Is there a difference between starting a question with "How about" and "What about"? Can we use both expressions interchangeably?
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I think they can be used interchangeably, there is a lot of overlap between the two, but I would usually use
What about can also express an objection, whereas how about does not.
I think how about is used when suggesting an idea, which could be answered or not, whereas what about requires answering, but I'm not very sure..
This is a very good way to describe it. Here are some examples:
Andy: "I'm bored. There's nothing to do." Danny: "How about we go see a movie?"
Andy: "I'm bored. Let's go see a movie." Danny: "What about our exams tomorrow?"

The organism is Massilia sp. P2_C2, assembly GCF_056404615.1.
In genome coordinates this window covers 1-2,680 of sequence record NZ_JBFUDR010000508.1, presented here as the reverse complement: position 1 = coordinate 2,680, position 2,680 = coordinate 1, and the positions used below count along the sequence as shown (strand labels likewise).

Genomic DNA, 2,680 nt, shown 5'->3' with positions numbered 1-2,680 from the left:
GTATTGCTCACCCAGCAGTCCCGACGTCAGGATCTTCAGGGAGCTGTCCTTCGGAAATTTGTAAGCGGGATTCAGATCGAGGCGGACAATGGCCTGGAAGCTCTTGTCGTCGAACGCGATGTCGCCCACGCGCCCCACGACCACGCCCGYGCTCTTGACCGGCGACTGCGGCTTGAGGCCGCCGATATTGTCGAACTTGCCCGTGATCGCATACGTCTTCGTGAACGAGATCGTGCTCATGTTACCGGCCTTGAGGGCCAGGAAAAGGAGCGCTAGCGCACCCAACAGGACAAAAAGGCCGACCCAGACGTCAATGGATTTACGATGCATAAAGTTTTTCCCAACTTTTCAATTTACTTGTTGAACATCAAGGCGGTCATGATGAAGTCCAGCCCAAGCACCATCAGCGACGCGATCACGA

In the first example, Danny expands the possibilities: Andy thought there was nothing to do, but Danny reminded him that they could see a movie.
In the second example, Danny limited the possibilities: Andy wanted to see a movie, but Danny reminded him that they had to study for their exams.
On a side note, "what about" cannot take a sentence. "What about we see a movie?" is wrong. You can say, however "What about seeing a movie?" or "What about a movie?"
From what I´ve learned teaching English, and what I´ve seen in most books, the difference is that we use WHAT ABOUT + noun, and HOW ABOUT + verb. It´s a pretty simple explanation, but that´s how it´s being taught in schools in Brazil.
protected by tchrist Feb 22 '15 at 4:16
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